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Showing: 11-20 results of 6974

Chapter 1 They were all at Charing Cross to see Lilia off—Philip, Harriet, Irma, Mrs. Herriton herself. Even Mrs. Theobald, squired by Mr. Kingcroft, had braved the journey from Yorkshire to bid her only daughter good-bye. Miss Abbott was likewise attended by numerous relatives, and the sight of so many people talking at once and saying such different things caused Lilia to break into ungovernable peals of laughter. "Quite an ovation,"... more...

CHAPTER I. GENERAL REMARKS. There are few circumstances among those which make up the present condition of human knowledge, more unlike what might have been expected, or more significant of the backward state in which speculation on the most important subjects still lingers, than the little progress which has been made in the decision of the controversy respecting the criterion of right and wrong. From the dawn of philosophy, the question... more...

INTRODUCTION Anne Brontë serves a twofold purpose in the study of what the Brontës wrote and were.  In the first place, her gentle and delicate presence, her sad, short story, her hard life and early death, enter deeply into the poetry and tragedy that have always been entwined with the memory of the Brontës, as women and as writers; in the second, the books and poems that she wrote serve as matter of comparison by which to... more...

THE SOCIAL GANGSTER "I'm so worried over Gloria, Professor Kennedy, that I hardly know what I'm doing." Mrs. Bradford Brackett was one of those stunning women of baffling age of whom there seem to be so many nowadays. One would scarcely have believed that she could be old enough to have a daughter who would worry her very much. Her voice trembled and almost broke as she proceeded with her story, and, looking closer, I saw that, at least now,... more...

In a note prepared in 1915 for the English edition, Professor Oppenheim stated the circumstances under which his tractate on The Future of International Law was undertaken and published. 'This little work,' he said, 'originally written in German, was first published in 1911, under the title Die Zukunft des Völkerrechts (Leipzig: W. Engelmann), as a contribution to the Festschrift offered to Professor Karl Binding. Events which have... more...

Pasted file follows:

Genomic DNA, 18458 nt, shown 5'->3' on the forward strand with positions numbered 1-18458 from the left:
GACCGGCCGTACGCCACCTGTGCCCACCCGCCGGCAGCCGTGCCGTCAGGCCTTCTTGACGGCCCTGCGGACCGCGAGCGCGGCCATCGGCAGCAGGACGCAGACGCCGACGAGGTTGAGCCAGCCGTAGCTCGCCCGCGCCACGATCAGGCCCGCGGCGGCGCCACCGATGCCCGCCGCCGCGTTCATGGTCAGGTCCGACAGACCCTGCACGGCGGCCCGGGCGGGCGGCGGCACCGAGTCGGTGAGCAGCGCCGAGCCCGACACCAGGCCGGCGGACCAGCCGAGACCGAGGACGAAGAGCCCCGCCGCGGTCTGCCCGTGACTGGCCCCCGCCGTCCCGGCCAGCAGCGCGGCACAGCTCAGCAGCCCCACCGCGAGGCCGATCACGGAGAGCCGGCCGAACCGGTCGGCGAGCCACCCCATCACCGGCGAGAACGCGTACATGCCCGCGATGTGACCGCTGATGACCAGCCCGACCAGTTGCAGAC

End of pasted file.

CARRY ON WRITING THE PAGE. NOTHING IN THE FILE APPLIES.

PREFACE. His Majesty, Somdetch P'hra Paramendr Maha Mongkut, the Supreme King of Siam, having sent to Singapore for an English lady to undertake the education of his children, my friends pointed to me. At first it was with much reluctance that I consented to entertain the project; but, strange as it may seem, the more I reflected upon it the more feasible it appeared, until at length I began to look forward, even with a glow of enthusiasm,... more...

THE ORDER OF THE BOOKS In the English Bible the books of the Old Testament are arranged, not in the order in which they appear in the Hebrew Bible, but in that assigned to them by the Greek translation. In this translation the various books are grouped according to their contents—first the historical books, then the poetic, and lastly the prophetic. This order has its advantages, but it obscures many important facts of which the Hebrew... more...

A word of introduction is needed to place the reader at the best view point from which to consider what is said in the following pages regarding the agricultural practices and customs of China, Korea and Japan. It should be borne in mind that the great factors which today characterize, dominate and determine the agricultural and other industrial operations of western nations were physical impossibilities to them one hundred years ago, and until... more...

INTRODUCTORY. This paper is the third of a series of preliminary studies of aboriginal ceramic art which are intended to be absorbed into a final work of a comprehensive character. The groups of relics selected for these studies are in all cases of limited extent, and are such as can lay claim to a considerable degree of completeness. It is true that no series of archæologic objects can ever be considered complete, but in exceptional... more...

The Crucifix Across the Mountains The imperial road to Italy goes from Munich across the Tyrol, through Innsbruck and Bozen to Verona, over the mountains. Here the great processions passed as the emperors went South, or came home again from rosy Italy to their own Germany. And how much has that old imperial vanity clung to the German soul? Did not the German kings inherit the empire of bygone Rome? It was not a very real empire, perhaps, but... more...